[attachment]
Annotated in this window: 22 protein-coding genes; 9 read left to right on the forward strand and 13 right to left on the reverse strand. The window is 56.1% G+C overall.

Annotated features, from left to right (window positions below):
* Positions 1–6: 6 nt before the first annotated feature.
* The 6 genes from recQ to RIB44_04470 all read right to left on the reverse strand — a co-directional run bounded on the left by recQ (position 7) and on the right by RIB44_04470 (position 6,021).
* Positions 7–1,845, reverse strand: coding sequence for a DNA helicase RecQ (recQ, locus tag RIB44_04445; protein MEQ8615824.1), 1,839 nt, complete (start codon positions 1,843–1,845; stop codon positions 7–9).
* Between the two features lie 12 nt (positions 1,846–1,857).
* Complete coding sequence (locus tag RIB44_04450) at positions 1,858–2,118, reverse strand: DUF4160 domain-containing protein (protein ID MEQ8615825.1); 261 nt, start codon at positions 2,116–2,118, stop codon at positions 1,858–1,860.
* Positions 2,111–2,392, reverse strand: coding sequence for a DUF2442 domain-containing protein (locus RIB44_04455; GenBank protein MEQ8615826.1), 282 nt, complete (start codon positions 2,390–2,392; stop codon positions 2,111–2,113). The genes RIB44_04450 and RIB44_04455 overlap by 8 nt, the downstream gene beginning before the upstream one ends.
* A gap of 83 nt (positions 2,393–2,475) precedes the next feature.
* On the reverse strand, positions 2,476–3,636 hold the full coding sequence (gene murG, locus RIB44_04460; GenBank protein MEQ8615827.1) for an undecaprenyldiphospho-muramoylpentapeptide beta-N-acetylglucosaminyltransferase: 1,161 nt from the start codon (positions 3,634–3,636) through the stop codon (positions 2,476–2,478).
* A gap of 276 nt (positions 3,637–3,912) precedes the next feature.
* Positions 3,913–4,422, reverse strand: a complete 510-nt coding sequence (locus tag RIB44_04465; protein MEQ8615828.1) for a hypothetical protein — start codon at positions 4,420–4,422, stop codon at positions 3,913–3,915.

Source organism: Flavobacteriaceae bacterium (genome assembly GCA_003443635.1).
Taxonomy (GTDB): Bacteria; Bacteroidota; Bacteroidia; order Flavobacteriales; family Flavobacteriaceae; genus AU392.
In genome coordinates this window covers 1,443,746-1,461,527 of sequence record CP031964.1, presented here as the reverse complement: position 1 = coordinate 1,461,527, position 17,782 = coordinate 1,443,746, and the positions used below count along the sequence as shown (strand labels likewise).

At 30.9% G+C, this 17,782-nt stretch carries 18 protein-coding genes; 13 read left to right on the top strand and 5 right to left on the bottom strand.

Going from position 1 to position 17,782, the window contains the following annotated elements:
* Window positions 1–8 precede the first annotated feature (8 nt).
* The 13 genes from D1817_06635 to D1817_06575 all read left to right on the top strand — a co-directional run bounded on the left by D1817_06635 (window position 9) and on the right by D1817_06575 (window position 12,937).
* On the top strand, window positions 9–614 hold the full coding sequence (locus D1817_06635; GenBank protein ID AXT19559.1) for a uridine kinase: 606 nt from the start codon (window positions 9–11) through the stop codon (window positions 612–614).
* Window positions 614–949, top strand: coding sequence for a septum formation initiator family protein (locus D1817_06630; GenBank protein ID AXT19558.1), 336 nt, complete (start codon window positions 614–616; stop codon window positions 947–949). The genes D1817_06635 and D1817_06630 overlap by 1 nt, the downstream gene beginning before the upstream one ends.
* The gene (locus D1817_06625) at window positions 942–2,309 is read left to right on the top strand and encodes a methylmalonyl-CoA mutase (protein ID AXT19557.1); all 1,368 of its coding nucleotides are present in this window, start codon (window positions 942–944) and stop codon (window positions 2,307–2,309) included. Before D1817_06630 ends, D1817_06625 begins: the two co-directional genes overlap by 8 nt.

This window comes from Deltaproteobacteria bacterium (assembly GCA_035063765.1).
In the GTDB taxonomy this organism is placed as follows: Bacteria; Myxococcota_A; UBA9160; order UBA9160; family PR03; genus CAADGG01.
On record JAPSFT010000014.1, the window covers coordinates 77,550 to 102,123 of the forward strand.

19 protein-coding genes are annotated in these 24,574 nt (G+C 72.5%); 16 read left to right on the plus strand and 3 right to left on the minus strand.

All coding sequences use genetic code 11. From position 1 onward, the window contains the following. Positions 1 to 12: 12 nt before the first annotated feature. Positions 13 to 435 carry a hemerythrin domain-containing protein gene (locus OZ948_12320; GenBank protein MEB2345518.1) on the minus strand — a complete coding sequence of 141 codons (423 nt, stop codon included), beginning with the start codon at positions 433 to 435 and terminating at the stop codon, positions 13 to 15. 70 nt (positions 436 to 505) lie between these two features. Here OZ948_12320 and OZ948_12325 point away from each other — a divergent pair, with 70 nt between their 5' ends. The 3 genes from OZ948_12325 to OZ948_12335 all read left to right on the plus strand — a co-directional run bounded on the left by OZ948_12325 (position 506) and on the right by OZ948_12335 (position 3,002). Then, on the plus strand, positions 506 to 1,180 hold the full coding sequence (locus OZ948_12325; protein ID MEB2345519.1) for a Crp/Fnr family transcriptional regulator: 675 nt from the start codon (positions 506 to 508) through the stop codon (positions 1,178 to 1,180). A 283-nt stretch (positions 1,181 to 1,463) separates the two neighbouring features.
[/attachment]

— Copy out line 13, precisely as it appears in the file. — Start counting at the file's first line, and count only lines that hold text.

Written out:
Source organism: Flavobacteriaceae bacterium (genome assembly GCA_003443635.1).